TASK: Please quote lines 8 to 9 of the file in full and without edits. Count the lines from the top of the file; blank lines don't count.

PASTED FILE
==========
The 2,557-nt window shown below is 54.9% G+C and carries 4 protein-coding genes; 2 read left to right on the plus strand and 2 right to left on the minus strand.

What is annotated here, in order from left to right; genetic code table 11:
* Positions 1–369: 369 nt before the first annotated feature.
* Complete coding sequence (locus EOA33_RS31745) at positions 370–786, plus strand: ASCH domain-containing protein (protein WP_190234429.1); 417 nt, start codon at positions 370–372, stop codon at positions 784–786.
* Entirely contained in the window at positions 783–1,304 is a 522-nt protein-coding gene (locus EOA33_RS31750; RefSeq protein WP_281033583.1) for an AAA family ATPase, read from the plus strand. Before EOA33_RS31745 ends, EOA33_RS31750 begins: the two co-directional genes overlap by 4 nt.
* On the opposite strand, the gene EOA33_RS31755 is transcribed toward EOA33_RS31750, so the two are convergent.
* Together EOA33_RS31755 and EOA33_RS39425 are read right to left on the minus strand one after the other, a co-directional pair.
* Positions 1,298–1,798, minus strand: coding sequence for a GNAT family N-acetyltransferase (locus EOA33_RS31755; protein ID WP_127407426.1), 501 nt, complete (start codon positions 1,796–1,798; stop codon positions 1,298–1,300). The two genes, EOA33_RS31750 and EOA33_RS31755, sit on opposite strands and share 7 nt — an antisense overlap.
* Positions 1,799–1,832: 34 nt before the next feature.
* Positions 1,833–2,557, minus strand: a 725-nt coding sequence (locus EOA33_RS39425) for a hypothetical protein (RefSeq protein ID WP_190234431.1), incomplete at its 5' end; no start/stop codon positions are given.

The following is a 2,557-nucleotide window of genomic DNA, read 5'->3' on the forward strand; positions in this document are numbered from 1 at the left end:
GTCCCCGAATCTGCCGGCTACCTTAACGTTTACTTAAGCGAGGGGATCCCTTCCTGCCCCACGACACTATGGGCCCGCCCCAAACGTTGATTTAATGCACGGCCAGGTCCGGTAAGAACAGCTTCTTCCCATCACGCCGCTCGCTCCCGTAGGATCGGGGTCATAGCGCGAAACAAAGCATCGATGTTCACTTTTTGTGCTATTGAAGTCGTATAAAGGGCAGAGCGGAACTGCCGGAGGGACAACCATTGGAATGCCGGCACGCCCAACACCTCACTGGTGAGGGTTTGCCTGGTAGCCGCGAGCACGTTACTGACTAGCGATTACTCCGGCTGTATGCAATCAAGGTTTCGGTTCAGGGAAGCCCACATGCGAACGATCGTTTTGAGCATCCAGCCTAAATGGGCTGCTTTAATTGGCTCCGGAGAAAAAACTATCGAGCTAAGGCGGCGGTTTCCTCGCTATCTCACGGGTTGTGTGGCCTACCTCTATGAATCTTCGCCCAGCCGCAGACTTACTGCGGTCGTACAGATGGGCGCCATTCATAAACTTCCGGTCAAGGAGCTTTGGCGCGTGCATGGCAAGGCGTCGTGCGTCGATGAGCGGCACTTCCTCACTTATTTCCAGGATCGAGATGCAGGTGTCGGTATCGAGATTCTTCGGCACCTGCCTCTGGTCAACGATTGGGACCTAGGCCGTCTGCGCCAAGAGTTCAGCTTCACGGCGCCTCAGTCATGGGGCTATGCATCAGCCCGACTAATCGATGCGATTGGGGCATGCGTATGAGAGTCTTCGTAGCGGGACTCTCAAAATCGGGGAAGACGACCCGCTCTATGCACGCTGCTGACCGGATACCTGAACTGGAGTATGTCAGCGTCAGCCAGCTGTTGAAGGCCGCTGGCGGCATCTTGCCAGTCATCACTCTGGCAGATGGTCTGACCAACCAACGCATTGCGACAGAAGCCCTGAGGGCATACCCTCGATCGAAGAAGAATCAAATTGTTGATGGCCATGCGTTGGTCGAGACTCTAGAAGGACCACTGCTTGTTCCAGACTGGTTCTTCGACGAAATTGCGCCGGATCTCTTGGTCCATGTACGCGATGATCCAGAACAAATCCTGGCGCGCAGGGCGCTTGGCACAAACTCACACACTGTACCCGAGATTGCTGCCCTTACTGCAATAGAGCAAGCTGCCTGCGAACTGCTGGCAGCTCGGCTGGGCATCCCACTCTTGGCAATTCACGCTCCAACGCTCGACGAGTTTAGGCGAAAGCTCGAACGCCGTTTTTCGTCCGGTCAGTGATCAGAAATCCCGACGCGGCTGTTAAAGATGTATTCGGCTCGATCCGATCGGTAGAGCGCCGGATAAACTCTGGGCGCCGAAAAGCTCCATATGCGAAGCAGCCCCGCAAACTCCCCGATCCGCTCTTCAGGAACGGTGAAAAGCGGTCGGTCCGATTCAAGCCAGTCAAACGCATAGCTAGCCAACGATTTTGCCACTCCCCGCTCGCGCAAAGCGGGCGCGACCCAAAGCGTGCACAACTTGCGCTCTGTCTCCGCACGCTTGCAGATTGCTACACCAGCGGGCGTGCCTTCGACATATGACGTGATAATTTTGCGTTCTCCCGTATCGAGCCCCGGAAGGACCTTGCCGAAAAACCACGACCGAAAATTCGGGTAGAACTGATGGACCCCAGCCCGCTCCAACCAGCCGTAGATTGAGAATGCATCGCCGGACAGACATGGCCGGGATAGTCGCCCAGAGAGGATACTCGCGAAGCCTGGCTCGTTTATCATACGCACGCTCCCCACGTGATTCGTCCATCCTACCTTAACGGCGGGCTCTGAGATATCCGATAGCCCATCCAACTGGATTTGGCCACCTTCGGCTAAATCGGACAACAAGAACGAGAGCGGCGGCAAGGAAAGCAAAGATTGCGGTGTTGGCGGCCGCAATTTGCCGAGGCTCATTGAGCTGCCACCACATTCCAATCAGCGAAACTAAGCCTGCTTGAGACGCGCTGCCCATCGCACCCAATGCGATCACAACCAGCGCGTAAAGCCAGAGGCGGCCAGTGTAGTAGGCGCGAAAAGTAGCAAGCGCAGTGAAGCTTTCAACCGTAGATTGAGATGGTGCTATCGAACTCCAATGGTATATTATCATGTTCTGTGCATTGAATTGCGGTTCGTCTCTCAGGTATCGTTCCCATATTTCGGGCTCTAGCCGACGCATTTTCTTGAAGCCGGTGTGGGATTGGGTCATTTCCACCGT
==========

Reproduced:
* Positions 1,298–1,798, minus strand: coding sequence for a GNAT family N-acetyltransferase (locus EOA33_RS31755; protein ID WP_127407426.1), 501 nt, complete (start codon positions 1,796–1,798; stop codon positions 1,298–1,300). The two genes, EOA33_RS31750 and EOA33_RS31755, sit on opposite strands and share 7 nt — an antisense overlap.
* Positions 1,799–1,832: 34 nt before the next feature.